It’s Your Choice – Part 2
(Editor’s Note: Mr. Brosius continues today with Part 2 of a three part column comparing Sen. Barack Obama, the Democratic nominee, and Sen. John McCain, the Republican nominee for President of The United States.)
Senator Obama’s formative childhood years were unsettling and disruptive. (Words in quotes in this section are copied from “Dreams From My Father,” written by Senator Obama).
Regarding his mother’s marriage: “In fact, how and when the marriage [to Barack Obama, Sr.] occurred remains a bit murky, a bill of particulars I have never quite had the courage to explore. There’s no record of a real wedding, a cake, a ring, a giving away of the bride. No families were in attendance; it’s not even clear that people back in Kansas [where his mother’s parents lived] were fully informed.” [Thus the question: were they ever married?]
His mother was white, a non-conformist, native of Kansas; his father black, a native of Kenya, (not descendant from slaves). Senator Obama’s family was unstable from the time he was born. By age five, his mother had divorced twice; there was no father figure as he grew up. His mother was a radical, out-of-the-mainstream, woman who defied convention. She abandoned him at an early age to pursue her own considerable interests, leaving it to grandparents to raise the child.
He describes his father unfavorably. “My father remained a myth to me, both more and less than a man. He had left Hawaii in 1963, when I was two years old, so that as a child I knew him only through the stories that my mother and grandparents told.” [His father paid him a short visit in Hawaii when he was in his teens, the only time he saw him after abandoning wife and son].
“At the point where my own memories begin, my mother had already begun a courtship with the man who would become her second husband, and I sensed without explanation why the photographs [of her first husband] had to be stored away. “I was too young to know that I was supposed to have a live-in father, just as I was too young to know that I needed a race.”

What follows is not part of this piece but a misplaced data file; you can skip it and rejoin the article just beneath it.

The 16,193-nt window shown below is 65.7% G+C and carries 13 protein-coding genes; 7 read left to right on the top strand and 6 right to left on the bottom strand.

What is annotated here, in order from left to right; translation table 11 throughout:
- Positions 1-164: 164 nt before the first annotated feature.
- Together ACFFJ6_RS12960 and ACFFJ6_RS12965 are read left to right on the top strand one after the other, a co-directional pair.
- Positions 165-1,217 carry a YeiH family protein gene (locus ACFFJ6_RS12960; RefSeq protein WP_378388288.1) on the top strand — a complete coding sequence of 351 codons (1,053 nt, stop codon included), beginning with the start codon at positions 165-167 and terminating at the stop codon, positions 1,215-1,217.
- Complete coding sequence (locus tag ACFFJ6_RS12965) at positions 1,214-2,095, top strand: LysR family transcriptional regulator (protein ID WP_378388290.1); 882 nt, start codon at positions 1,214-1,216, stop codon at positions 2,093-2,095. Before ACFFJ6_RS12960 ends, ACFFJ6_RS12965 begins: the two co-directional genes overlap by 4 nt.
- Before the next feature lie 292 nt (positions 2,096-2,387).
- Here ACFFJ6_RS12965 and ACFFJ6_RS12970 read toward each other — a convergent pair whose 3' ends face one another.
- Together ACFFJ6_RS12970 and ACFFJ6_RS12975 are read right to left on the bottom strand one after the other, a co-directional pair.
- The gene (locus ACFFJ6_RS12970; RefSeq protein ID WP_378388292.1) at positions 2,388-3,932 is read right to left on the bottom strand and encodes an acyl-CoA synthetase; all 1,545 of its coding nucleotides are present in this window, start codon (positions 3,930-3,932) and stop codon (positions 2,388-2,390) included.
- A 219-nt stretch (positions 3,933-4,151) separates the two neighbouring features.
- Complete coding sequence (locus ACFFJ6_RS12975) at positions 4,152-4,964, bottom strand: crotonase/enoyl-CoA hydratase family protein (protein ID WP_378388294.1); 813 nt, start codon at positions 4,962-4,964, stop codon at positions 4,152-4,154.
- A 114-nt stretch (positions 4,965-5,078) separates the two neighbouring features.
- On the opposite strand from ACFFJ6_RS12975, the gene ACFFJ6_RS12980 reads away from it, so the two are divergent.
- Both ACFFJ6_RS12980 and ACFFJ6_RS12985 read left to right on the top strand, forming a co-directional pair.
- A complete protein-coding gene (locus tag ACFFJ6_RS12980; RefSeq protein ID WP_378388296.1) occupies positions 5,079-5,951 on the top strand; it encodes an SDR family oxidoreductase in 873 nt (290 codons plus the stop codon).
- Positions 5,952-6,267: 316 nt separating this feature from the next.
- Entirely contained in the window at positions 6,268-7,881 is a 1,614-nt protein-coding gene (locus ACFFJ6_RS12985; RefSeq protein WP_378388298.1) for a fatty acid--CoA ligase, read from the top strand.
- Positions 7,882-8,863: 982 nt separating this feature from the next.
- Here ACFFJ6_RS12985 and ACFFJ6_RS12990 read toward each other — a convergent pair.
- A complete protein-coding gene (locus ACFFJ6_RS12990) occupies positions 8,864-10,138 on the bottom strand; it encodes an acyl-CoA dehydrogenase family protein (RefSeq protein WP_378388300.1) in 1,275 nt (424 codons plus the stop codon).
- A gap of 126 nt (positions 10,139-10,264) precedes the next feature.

At age nine his mother and her new black husband took him to Indonesia. “We had lived in Indonesia for over three years by that time, the result of my mother’s marriage to an Indonesian named Lolo, another student she had met at the University of Hawaii. Lolo followed a brand of Islam that could make room for the remnants of more animist and Hindu faiths.” He advised young Obama: “Better to be strong. If you can’t be strong, be clever and make peace with someone who’s strong. But always better to be strong yourself. Always.”
Senator McCain’s father and grandfather were four-star admirals. He grew up in a solid family, and held his grandparents and parents in high regard. He graduated from the Naval Academy, which his son now attends.
At the academy he came in conflict with higher ranking student personnel, did not always obey the rules, and that contributed to a low class rank (894 of 988). However, he did well in subjects that interested him, like literature and history, but studied only enough to pass subjects he did not like, such as mathematics. He enrolled for flight training, and at age 30 requested combat duty as a pilot; was severely injured and almost killed in a major fire aboard the USS Forrestal.
Recovered from near death, he again volunteered as a fighter-bomber pilot in Vietnam. He was shot down over Hanoi on his 23rd combat mission, and was subjected to severe torture for five-and-a-half years, declining preferential treatment that would have earned him released. He stood fast to the honor principal that prisoners should be released in the same sequence as they were captured. He volunteered to put himself in harm’s way; his life was at risk as a pilot as well as a POW.
Senator Obama’s wife, Michelle, is well educated, articulate, and presents herself well. She holds a Juris Doctor degree from Harvard. She and the senator have two daughters in private school. She works in “community outreach” for a hospital in Chicago. Living with a lot of racial anger, Michelle said early in the campaign: “For the first time in my life I am proud to be an American.”
Senator McCain’s wife, Cindy, is a charming, articulate, beautiful, woman, who has her own career as CEO of her large business. She holds a Masters’ in special education; is active in charitable works worldwide, and has organized several major projects, among them the removal of explosive mines from old battlefields.
On one charity-driven visit to an orphanage she came across an abandoned three-month-old baby girl with a cleft palate. She brought the child back to the states, and had her infirmities surgically corrected. She and husband John adopted this little black Bangladeshi, who is now 14 years old. They have a daughter, Meghan, one son in the Naval Academy, another son in service in Iraq. Senator McCain and his first wife, apart for six years by reason of his Vietnam War service and imprisonment, were divorced after this extended separation. They remain friends.
Question: Which of these two women could measure up to or exceed Jackie Kennedy as First Lady in the White House?
On Monday I’ll conclude this analysis.